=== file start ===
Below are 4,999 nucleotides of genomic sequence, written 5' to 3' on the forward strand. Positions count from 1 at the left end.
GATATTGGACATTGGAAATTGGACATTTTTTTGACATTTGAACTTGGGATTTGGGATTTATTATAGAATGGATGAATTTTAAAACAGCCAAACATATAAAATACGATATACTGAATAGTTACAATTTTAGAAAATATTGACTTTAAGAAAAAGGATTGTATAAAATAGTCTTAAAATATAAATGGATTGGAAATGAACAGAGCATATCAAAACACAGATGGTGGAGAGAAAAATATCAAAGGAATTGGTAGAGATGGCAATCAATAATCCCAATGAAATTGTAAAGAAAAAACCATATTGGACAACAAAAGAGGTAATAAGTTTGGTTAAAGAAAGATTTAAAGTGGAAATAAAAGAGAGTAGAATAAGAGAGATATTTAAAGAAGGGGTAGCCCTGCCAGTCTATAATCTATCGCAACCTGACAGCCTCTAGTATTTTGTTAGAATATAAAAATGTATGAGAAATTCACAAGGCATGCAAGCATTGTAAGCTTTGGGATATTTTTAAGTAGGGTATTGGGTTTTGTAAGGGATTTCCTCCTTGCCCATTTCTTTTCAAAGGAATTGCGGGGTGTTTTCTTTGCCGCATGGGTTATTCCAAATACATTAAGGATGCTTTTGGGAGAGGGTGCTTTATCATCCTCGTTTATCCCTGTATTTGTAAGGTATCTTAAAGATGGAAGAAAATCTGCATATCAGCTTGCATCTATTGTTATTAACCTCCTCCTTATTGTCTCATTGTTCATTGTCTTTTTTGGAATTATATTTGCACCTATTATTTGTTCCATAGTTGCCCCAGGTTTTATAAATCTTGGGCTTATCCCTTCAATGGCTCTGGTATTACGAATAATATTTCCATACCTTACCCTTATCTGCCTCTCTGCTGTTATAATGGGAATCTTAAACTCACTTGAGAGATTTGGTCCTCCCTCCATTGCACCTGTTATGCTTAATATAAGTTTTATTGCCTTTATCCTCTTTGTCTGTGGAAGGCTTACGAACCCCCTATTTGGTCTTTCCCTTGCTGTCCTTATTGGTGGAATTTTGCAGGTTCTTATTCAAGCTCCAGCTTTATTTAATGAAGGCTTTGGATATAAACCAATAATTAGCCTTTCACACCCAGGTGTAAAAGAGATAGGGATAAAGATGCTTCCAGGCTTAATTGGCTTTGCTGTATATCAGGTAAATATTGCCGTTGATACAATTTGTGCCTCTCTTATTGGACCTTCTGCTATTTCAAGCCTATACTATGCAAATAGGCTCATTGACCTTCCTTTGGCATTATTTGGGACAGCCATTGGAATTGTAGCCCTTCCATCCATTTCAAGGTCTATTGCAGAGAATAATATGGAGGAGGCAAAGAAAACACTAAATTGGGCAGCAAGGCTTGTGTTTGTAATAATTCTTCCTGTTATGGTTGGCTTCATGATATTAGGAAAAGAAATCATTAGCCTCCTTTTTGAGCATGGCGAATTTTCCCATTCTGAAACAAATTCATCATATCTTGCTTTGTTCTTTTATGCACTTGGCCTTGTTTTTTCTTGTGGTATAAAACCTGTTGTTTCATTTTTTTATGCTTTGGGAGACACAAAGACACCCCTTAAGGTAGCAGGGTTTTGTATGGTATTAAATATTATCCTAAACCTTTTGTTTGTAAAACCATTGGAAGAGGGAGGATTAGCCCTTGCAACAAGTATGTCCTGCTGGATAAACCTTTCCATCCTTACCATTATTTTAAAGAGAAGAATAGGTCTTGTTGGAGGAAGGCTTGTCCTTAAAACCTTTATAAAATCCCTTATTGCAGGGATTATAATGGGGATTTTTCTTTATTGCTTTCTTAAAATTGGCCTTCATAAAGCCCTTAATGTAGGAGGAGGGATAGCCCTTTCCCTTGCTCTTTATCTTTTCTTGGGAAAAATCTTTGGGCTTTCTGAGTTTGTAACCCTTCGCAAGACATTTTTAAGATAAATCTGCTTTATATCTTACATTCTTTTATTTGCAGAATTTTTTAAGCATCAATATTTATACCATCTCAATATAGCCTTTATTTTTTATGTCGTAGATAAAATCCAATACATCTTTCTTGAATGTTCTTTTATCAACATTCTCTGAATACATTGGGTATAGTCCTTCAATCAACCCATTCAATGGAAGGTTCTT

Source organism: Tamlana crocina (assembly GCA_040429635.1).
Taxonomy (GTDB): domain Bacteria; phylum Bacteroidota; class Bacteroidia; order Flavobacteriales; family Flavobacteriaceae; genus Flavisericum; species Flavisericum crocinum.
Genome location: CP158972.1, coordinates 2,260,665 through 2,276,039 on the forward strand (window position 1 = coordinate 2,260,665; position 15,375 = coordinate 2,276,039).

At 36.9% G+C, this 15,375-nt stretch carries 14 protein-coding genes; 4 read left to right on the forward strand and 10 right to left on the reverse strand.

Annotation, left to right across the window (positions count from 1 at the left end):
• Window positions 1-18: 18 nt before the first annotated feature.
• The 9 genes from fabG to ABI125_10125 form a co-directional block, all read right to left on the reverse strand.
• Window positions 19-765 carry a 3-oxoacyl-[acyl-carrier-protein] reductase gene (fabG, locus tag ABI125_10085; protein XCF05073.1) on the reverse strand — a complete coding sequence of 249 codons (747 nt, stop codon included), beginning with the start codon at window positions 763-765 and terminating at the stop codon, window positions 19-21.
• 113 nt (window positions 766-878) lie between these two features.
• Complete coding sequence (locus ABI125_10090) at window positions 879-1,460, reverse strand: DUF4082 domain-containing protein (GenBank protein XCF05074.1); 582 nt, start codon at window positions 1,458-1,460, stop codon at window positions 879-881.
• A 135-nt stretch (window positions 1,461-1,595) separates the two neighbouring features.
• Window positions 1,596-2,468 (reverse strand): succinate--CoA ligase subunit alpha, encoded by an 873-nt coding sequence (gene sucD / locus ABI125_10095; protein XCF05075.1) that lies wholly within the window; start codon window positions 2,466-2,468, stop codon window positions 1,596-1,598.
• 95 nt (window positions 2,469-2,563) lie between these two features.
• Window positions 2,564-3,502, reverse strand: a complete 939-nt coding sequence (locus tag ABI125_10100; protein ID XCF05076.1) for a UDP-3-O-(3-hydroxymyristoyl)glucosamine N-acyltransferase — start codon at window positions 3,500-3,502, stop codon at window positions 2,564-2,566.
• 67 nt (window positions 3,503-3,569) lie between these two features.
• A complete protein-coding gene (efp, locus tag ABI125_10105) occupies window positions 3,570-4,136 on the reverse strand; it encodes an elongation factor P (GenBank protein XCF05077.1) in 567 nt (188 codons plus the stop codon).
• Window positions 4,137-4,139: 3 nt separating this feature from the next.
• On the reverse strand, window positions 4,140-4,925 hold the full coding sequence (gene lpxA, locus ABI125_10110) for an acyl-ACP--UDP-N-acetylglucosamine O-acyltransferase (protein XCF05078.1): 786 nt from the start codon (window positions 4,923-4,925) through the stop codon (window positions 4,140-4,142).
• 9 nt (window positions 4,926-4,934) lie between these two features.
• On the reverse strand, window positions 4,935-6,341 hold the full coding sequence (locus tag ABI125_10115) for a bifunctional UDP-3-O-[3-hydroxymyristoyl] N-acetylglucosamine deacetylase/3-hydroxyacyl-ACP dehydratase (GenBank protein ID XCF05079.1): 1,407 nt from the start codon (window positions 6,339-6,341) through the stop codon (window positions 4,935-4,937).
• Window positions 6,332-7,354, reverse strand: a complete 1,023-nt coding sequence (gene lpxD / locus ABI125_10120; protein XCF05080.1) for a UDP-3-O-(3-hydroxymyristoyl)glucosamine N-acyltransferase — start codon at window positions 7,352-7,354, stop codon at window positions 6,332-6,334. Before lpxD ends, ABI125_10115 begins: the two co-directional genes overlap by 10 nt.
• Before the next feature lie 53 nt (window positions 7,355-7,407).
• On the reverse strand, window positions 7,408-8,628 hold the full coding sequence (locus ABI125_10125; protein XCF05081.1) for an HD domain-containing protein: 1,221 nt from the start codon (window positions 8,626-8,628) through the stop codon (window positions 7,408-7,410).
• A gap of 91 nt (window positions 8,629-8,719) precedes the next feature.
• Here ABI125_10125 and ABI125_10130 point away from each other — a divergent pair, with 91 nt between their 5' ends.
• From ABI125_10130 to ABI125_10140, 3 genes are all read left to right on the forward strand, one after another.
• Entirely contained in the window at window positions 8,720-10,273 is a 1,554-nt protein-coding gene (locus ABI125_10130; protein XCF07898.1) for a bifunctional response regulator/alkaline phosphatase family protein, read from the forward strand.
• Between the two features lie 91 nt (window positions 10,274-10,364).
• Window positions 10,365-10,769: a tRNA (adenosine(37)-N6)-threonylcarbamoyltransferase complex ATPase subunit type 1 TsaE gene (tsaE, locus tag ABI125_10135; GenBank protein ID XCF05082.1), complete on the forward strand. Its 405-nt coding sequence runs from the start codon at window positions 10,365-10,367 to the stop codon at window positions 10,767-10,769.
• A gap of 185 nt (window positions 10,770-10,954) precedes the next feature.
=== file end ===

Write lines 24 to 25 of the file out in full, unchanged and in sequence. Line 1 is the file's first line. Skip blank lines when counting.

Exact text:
• Before the next feature lie 53 nt (window positions 7,355-7,407).
• On the reverse strand, window positions 7,408-8,628 hold the full coding sequence (locus ABI125_10125; protein XCF05081.1) for an HD domain-containing protein: 1,221 nt from the start codon (window positions 8,626-8,628) through the stop codon (window positions 7,408-7,410).